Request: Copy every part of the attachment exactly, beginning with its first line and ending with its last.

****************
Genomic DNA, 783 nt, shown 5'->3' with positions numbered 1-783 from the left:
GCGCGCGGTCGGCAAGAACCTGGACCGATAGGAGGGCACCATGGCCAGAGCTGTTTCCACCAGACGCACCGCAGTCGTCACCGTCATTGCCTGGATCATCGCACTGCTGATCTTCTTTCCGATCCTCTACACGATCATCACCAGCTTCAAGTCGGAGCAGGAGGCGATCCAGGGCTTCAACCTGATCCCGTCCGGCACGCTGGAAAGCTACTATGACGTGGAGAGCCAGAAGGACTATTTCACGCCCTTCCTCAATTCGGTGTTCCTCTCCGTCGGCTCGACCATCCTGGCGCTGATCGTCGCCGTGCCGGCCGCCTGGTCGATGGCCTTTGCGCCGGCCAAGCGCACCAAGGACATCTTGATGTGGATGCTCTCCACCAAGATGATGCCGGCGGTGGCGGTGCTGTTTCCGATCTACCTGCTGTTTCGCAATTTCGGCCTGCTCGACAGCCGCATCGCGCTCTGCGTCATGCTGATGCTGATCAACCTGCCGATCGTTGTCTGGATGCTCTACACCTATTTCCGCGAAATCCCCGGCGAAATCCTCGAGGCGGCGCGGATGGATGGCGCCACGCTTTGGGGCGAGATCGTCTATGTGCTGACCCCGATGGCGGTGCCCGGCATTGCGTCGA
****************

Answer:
Genomic DNA, 783 nt, shown 5'->3' with positions numbered 1-783 from the left:
GCGCGCGGTCGGCAAGAACCTGGACCGATAGGAGGGCACCATGGCCAGAGCTGTTTCCACCAGACGCACCGCAGTCGTCACCGTCATTGCCTGGATCATCGCACTGCTGATCTTCTTTCCGATCCTCTACACGATCATCACCAGCTTCAAGTCGGAGCAGGAGGCGATCCAGGGCTTCAACCTGATCCCGTCCGGCACGCTGGAAAGCTACTATGACGTGGAGAGCCAGAAGGACTATTTCACGCCCTTCCTCAATTCGGTGTTCCTCTCCGTCGGCTCGACCATCCTGGCGCTGATCGTCGCCGTGCCGGCCGCCTGGTCGATGGCCTTTGCGCCGGCCAAGCGCACCAAGGACATCTTGATGTGGATGCTCTCCACCAAGATGATGCCGGCGGTGGCGGTGCTGTTTCCGATCTACCTGCTGTTTCGCAATTTCGGCCTGCTCGACAGCCGCATCGCGCTCTGCGTCATGCTGATGCTGATCAACCTGCCGATCGTTGTCTGGATGCTCTACACCTATTTCCGCGAAATCCCCGGCGAAATCCTCGAGGCGGCGCGGATGGATGGCGCCACGCTTTGGGGCGAGATCGTCTATGTGCTGACCCCGATGGCGGTGCCCGGCATTGCGTCGA